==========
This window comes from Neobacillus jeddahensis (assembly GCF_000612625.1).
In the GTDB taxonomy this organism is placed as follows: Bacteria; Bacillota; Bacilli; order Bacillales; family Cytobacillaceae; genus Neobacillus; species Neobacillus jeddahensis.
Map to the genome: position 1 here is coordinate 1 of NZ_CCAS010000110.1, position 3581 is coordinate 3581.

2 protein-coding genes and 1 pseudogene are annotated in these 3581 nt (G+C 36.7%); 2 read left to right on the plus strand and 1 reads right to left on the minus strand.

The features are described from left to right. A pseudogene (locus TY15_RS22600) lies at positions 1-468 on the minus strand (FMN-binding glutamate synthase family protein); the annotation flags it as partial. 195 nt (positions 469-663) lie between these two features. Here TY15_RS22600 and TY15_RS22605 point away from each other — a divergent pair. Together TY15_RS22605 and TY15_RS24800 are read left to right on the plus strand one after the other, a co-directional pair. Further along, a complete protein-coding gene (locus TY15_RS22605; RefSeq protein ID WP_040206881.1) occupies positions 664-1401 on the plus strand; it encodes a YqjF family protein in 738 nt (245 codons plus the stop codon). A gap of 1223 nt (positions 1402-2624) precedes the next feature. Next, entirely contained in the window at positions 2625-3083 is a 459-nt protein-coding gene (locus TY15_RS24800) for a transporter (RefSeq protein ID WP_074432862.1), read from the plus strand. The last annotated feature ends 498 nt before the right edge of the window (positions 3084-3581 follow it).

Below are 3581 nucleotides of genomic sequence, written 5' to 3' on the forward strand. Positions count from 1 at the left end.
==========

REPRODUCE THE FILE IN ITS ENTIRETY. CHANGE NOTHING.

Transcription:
This window comes from Neobacillus jeddahensis (assembly GCF_000612625.1).
In the GTDB taxonomy this organism is placed as follows: Bacteria; Bacillota; Bacilli; order Bacillales; family Cytobacillaceae; genus Neobacillus; species Neobacillus jeddahensis.
Map to the genome: position 1 here is coordinate 1 of NZ_CCAS010000110.1, position 3581 is coordinate 3581.

2 protein-coding genes and 1 pseudogene are annotated in these 3581 nt (G+C 36.7%); 2 read left to right on the plus strand and 1 reads right to left on the minus strand.

The features are described from left to right. A pseudogene (locus TY15_RS22600) lies at positions 1-468 on the minus strand (FMN-binding glutamate synthase family protein); the annotation flags it as partial. 195 nt (positions 469-663) lie between these two features. Here TY15_RS22600 and TY15_RS22605 point away from each other — a divergent pair. Together TY15_RS22605 and TY15_RS24800 are read left to right on the plus strand one after the other, a co-directional pair. Further along, a complete protein-coding gene (locus TY15_RS22605; RefSeq protein ID WP_040206881.1) occupies positions 664-1401 on the plus strand; it encodes a YqjF family protein in 738 nt (245 codons plus the stop codon). A gap of 1223 nt (positions 1402-2624) precedes the next feature. Next, entirely contained in the window at positions 2625-3083 is a 459-nt protein-coding gene (locus TY15_RS24800) for a transporter (RefSeq protein ID WP_074432862.1), read from the plus strand. The last annotated feature ends 498 nt before the right edge of the window (positions 3084-3581 follow it).

Below are 3581 nucleotides of genomic sequence, written 5' to 3' on the forward strand. Positions count from 1 at the left end.